ALTERNATIVE AND COMPLEMENTARY APPROACHES TO CANCER CARE
Research shows that, at least, half of the cancer patients use complementary or alternative medicines in addition to conventional medicine (and one suspects that a lot of the remainder is simply not telling us). These come in many varieties and include traditional therapies used by patients from ethnic minorities. Although the terms ‘complementary’ and ‘alternative’ are sometimes used interchangeably, it is helpful to distinguish between different varieties of what may be termed to be outside mainstream medical practice. I will, therefore, refer to complementary medicines as those aimed at running alongside conventional therapies as a form of support. An example would be aromatherapy, which does not fundamentally conflict with the patient continuing their conventional therapy. Indeed, aromatherapy may aid compliance with treatment or reduce the need for additional medications such as laxatives or painkillers. As well as quasi-medical therapies like aromatherapy, there are treatments such as acupuncture and homeopathy that may be available both via mainstream healthcare and via other ‘therapists’. Alternative medicines, on the other hand, are aimed at replacing the mainstream treatment with one that conventional medicine would regard as unproven at best and harmful at worst. In practice, it is impossible to rigidly separate treatments into one or other category, as while one patient may use a remedy alongside the conventional, another may use the same remedy in place of it – the distinction is one of intent as much as content.
There are a huge number of different alternative and complementary medicines, including homeopathy, acupuncture, dietary therapies, herbal remedies, aromatherapy, as well as techniques such as crystal therapy, visualization, and traditional therapies used by ethnic minorities. A full analysis of each of these is beyond the scope of this book, so I will try and select a few examples to make general points about how complementary and alternative treatments interact with cancer therapy. Before doing so, it is worth getting a feel for the massive extent of usage of such treatments. While countries may vary, usage in the USA is likely to be pretty typical of use in the developed world. As it is easy to quantify spending in the USA, I will give a breakdown of recent figures produced by the American National Institutes for Health. The headline figure is that 88 million Americans spent $33.9 billion on complementary or alternative medicines in 2007. This amounted to over 10% of all ‘out of pocket’ expenditure on health in the USA. In addition, a further $23 billion was spent on vitamin and mineral supplements. Given the very high medical bills faced by US citizens, it is clearly astonishing that they would spend such a sum in addition. At the 2007 exchange rate, this would have provided all healthcare for the UK population for about 6 months. These figures clearly relate to total expenditure, not money spent specifically by cancer patients; however, they do give a good feel for the extent to which these treatments are used. Similar expenditures occur in all industrialized countries. Why do citizens in all the most educated societies in the world, generally provided with healthcare which, as we have seen, keeps most of them alive into old age, shell out such huge sums on additional, mostly unproven, therapies? Clearly, in less wealthy societies, traditional remedies may be all that part of the population can afford, and thus different forces may be at play.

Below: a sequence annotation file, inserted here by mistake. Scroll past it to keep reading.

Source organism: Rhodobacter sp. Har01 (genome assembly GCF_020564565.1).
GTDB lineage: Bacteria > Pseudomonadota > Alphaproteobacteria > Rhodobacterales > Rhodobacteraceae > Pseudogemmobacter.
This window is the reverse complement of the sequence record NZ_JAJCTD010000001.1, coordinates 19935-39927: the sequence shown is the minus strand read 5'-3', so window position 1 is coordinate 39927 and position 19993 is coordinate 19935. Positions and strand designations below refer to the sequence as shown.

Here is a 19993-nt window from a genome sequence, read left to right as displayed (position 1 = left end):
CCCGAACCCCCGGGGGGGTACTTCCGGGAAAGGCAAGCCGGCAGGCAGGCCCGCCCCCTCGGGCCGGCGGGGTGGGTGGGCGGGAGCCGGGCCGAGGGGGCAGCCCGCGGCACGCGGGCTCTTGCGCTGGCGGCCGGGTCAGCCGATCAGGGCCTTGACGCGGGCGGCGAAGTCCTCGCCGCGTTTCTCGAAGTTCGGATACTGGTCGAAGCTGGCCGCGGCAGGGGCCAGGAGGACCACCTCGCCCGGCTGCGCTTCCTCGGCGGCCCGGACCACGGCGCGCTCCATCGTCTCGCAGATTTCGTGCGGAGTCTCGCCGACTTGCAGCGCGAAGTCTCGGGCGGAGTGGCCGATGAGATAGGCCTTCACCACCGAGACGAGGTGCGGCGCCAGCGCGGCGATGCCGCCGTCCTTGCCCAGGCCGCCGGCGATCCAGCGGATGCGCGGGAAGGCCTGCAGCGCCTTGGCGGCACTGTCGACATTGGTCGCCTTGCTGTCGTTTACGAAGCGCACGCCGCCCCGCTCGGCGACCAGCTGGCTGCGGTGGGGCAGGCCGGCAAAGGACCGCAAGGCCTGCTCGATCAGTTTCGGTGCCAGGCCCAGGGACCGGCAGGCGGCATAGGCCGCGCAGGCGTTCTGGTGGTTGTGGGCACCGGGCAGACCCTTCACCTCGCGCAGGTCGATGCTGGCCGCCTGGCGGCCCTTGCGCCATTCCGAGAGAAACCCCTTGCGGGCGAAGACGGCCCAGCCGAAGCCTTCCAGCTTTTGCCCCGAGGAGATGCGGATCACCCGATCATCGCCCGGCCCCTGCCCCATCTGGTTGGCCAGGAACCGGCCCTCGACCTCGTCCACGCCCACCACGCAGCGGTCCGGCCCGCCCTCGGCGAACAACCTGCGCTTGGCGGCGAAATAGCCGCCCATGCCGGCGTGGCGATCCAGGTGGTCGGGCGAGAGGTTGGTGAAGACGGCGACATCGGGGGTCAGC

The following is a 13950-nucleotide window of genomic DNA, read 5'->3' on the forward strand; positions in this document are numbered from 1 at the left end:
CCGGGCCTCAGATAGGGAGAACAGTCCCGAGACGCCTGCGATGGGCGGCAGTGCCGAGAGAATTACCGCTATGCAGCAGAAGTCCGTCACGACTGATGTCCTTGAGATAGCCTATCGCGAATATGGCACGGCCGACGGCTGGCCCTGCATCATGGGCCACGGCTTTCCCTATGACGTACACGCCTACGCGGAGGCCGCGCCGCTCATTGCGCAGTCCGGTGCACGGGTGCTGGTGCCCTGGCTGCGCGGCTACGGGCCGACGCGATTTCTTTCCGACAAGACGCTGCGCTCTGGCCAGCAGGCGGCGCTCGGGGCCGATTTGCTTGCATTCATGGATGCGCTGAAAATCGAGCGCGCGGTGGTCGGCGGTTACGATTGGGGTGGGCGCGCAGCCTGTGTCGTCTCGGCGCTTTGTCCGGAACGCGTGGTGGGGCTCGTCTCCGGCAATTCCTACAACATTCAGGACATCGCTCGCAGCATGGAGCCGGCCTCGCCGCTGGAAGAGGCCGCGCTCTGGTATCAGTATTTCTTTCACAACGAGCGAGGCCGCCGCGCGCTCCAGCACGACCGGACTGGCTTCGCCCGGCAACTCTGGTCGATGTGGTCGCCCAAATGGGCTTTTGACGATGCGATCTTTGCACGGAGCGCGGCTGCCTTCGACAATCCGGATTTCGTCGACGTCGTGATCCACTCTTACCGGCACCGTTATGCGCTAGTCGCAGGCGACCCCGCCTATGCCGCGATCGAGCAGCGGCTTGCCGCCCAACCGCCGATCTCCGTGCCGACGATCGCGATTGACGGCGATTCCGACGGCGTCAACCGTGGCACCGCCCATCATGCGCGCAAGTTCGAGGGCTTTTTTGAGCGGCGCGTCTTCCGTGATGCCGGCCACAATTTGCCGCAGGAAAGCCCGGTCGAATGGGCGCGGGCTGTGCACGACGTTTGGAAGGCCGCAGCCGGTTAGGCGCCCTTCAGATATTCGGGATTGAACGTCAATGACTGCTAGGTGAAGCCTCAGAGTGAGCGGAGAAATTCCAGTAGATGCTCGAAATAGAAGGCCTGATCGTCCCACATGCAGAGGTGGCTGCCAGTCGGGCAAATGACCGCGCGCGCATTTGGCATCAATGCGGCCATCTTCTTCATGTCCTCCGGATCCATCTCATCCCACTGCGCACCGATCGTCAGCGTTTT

Before moving on to try and address this, it is worth looking at a breakdown of what the money goes on. Again, I will refer to the US figures, and clearly, the split elsewhere may vary, but I believe it gives a feel of the sorts of things people want. If we understand that, it may help explain the paradox above.